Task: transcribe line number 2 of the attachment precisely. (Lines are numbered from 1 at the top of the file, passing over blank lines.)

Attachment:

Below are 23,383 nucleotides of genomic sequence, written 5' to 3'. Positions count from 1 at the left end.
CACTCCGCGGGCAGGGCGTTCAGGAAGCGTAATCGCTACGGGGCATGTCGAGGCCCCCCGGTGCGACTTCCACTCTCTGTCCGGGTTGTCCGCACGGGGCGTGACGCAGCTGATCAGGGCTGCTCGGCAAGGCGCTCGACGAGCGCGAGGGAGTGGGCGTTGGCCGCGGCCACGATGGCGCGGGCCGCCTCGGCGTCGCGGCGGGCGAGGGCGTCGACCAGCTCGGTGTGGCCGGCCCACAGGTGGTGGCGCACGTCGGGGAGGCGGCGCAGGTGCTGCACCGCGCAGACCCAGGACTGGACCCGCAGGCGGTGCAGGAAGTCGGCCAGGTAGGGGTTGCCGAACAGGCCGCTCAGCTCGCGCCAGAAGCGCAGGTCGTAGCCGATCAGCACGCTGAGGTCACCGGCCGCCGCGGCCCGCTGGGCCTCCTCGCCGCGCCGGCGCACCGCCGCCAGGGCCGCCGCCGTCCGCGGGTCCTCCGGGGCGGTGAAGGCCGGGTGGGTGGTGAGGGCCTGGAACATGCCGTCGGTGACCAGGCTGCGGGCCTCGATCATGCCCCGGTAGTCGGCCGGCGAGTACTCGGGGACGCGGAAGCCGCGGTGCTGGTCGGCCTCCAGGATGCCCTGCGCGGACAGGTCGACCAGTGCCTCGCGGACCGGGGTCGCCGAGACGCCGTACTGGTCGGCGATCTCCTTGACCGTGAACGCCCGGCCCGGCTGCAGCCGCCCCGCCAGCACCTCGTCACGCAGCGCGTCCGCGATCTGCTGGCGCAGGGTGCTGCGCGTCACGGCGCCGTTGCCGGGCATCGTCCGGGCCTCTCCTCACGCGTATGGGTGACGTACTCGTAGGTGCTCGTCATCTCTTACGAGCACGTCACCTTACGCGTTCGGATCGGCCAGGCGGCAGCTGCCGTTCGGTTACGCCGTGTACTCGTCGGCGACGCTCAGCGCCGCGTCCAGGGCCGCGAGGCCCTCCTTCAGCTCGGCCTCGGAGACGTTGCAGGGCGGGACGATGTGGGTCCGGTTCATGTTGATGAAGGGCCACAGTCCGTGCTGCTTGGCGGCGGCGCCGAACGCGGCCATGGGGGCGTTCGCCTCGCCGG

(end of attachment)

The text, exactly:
CACTCCGCGGGCAGGGCGTTCAGGAAGCGTAATCGCTACGGGGCATGTCGAGGCCCCCCGGTGCGACTTCCACTCTCTGTCCGGGTTGTCCGCACGGGGCGTGACGCAGCTGATCAGGGCTGCTCGGCAAGGCGCTCGACGAGCGCGAGGGAGTGGGCGTTGGCCGCGGCCACGATGGCGCGGGCCGCCTCGGCGTCGCGGCGGGCGAGGGCGTCGACCAGCTCGGTGTGGCCGGCCCACAGGTGGTGGCGCACGTCGGGGAGGCGGCGCAGGTGCTGCACCGCGCAGACCCAGGACTGGACCCGCAGGCGGTGCAGGAAGTCGGCCAGGTAGGGGTTGCCGAACAGGCCGCTCAGCTCGCGCCAGAAGCGCAGGTCGTAGCCGATCAGCACGCTGAGGTCACCGGCCGCCGCGGCCCGCTGGGCCTCCTCGCCGCGCCGGCGCACCGCCGCCAGGGCCGCCGCCGTCCGCGGGTCCTCCGGGGCGGTGAAGGCCGGGTGGGTGGTGAGGGCCTGGAACATGCCGTCGGTGACCAGGCTGCGGGCCTCGATCATGCCCCGGTAGTCGGCCGGCGAGTACTCGGGGACGCGGAAGCCGCGGTGCTGGTCGGCCTCCAGGATGCCCTGCGCGGACAGGTCGACCAGTGCCTCGCGGACCGGGGTCGCCGAGACGCCGTACTGGTCGGCGATCTCCTTGACCGTGAACGCCCGGCCCGGCTGCAGCCGCCCCGCCAGCACCTCGTCACGCAGCGCGTCCGCGATCTGCTGGCGCAGGGTGCTGCGCGTCACGGCGCCGTTGCCGGGCATCGTCCGGGCCTCTCCTCACGCGTATGGGTGACGTACTCGTAGGTGCTCGTCATCTCTTACGAGCACGTCACCTTACGCGTTCGGATCGGCCAGGCGGCAGCTGCCGTTCGGTTACGCCGTGTACTCGTCGGCGACGCTCAGCGCCGCGTCCAGGGCCGCGAGGCCCTCCTTCAGCTCGGCCTCGGAGACGTTGCAGGGCGGGACGATGTGGGTCCGGTTCATGTTGATGAAGGGCCACAGTCCGTGCTGCTTGGCGGCGGCGCCGAACGCGGCCATGGGGGCGTTCGCCTCGCCGG